Remember 'Parted'? If yas haven't read it, it's one of mine and this story could quite possible carry on from it...but then again, if yas haven't read 'Parted' then yas don't need to in order to read this one. A boy seeks revenge for the death of his girl.
He was hiding behind a statue; being hunted. She wanted to kill him. He wanted to kill her. Everything was going swimmingly.
He was panting heavily, the knife in his hand slipped about as he tried to get a proper hold on it. His t-shirt stuck to his back from the sweat that was trickling down his spine which made him shiver. The bronze statue he was slumped up against was very cold next to his skin so that sent a chill down after the falling droplets of salty water. It was one of those motivational statues, you know, one of a man and a woman, back to back and facing the world, whatever it threw at them. Typical. The one person he would gladly stand back to back with and face whatever the world threw at them was busy. She was dead; killed by the woman on the other side of the statue actually. Isn’t it funny how that happens?
The bitch was tormenting him, teasing him into revealing himself; she was playing on his anger and recklessness. He had always had the habit of ‘being ruled by his emotions, sometimes too much’ as Kalli used to say. He could almost hear the voice of his recently deceased best friend echo in his head. They had been in this together right up until the very end, even if times looked bleak. She had been there. Now she was gone. He never got the chance to say goodbye or tell her just how much he loved her, from the moment they first met, five years ago in fact, though he hadn’t realised it at the time.
They had been about fourteen years old. He was at his desk in class re-reading the essay he had written (Shakespeare’s Midsummer Night’s Dream: how the language used makes it humorous) before the lesson started, when he heard someone clearing their throat very close by.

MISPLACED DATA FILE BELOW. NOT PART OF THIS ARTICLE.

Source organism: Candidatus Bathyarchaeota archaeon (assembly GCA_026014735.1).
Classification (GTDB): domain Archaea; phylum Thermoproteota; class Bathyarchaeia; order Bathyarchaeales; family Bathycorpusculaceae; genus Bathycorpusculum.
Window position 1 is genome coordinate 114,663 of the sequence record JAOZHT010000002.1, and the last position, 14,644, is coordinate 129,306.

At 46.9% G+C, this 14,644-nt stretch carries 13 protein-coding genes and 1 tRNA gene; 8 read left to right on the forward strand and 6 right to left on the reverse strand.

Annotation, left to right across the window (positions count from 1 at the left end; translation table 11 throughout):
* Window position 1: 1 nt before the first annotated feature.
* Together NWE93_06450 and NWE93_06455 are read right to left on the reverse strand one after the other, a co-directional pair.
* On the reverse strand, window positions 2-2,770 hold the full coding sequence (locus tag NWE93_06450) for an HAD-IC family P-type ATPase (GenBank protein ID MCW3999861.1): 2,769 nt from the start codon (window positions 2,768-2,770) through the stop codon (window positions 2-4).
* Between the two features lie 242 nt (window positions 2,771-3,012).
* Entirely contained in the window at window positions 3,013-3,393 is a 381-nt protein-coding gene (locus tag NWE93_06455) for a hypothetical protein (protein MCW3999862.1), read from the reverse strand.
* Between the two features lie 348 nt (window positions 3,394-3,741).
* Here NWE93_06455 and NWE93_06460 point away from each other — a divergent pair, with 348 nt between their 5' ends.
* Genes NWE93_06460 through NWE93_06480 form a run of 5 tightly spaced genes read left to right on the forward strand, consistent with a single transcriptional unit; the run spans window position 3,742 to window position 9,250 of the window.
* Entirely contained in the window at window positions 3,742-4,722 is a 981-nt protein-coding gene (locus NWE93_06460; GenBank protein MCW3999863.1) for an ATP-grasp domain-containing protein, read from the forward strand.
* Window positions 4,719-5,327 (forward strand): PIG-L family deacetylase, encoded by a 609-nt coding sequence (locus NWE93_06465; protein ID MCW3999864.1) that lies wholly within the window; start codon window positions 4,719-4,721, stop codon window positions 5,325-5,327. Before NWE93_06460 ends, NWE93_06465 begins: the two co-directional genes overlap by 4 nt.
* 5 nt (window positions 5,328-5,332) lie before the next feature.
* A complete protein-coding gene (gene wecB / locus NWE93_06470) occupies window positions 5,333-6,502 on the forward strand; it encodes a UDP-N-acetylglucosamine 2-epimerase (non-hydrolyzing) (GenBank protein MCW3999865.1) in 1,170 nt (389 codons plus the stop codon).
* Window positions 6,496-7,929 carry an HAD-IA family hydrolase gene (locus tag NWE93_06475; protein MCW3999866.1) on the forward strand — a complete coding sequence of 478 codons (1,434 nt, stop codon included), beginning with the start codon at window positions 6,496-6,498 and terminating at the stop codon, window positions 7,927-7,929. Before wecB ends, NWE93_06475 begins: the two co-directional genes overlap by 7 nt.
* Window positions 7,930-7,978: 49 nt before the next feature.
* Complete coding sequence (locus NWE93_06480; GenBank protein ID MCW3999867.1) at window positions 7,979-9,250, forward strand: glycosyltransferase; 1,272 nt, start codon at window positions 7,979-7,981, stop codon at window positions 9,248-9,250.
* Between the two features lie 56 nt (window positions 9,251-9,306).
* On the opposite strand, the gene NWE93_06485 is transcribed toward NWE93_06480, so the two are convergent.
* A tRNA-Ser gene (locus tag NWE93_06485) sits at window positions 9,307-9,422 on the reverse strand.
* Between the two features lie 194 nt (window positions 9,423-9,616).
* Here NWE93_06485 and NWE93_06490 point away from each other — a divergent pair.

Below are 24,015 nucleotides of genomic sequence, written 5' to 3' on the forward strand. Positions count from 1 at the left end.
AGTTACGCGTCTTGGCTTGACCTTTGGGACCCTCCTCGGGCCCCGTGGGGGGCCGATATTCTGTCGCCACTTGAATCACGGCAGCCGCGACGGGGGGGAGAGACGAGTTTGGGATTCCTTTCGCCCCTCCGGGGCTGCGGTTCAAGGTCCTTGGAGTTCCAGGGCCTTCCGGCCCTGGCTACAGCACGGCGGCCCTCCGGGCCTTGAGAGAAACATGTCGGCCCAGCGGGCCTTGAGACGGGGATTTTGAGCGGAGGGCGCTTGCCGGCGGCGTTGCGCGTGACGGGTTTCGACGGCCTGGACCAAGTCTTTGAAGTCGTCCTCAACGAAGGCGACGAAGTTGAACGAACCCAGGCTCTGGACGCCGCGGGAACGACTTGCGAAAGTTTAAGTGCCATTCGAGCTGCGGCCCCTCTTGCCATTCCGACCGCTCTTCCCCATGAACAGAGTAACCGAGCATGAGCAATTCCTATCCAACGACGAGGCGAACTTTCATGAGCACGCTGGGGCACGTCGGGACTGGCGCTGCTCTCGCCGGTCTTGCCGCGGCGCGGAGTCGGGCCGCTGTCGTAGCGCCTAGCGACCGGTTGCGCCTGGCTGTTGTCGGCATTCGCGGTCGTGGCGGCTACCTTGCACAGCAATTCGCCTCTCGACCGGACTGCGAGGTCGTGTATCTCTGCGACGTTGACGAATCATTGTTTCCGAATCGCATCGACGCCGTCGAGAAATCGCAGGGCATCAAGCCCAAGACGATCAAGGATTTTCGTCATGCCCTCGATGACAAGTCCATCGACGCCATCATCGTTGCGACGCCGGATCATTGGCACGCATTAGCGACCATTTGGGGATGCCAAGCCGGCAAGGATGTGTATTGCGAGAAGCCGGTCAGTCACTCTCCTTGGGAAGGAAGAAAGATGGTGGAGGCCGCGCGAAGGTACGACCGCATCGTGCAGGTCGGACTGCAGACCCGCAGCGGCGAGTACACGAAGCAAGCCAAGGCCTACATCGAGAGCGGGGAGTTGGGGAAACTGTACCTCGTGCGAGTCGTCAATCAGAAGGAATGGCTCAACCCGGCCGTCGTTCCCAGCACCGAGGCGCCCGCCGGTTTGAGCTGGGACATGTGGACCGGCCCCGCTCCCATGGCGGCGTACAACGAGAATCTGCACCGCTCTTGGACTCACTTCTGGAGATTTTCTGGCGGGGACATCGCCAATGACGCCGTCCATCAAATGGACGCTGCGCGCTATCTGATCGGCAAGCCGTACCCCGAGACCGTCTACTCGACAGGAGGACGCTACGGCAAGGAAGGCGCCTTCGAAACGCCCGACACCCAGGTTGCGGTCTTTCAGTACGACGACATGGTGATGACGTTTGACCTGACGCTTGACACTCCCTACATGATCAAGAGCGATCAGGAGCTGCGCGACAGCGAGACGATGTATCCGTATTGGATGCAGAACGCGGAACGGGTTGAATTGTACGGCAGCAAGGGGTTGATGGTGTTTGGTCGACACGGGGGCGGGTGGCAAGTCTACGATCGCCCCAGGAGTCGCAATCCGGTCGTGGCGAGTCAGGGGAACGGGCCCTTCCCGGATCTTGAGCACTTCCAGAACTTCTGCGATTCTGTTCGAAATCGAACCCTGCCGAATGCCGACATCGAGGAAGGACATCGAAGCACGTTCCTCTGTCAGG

He had looked up to see the most charming face in existence and he was ashamed even now to remember that he had embarrassed himself by stumbling over saying something as simple as ‘hello’. Amusement sparkled in her gorgeously green eyes. He felt his face warm and wished the ground would open beneath his feet to swallow him up just to avoid further humiliation. He turned back to his essay to try and regain some dignity. Her voice sounded, and to him it was the most melodic thing he had ever heard and ever would hear. She had asked,
“Does anyone sit here?” he looked up at her again and shook his head, not trusting himself to speak. He watched her as she smiled, put her books down on the desk and slipped into the seat beside him. She noticed him still gazing at her and put out her hand, “I’m Kalli,” she said, “Spelt with a K not a C and an I not Y.” He took her proffered hand and replied in a voice that was much more confident than how he felt,
“The pleasure is all mine,” he said simply. She had just smiled in return.
They had been friends ever since, they had grown up together, sharing anything and everything. She had been there to shelter him when his parents didn’t bother to return home some nights – out drinking – and left him to starve. He had been there when her sister died, to comfort and look after her, bringing her out of depression and probably saving her life.
‘We didn’t have a very fortunate run, did we.’ he reflected, it was not a question. Feeling the corner of his eyes prickle irritably, he wiped away the tears with the sleeve of his jacket before they could fall. He didn’t cry for her. He cried for himself and what he could have had if he had said three little words, but now it was too late. There was nothing left of her now but a shadow of a memory. That and the cold, dead body she left behind.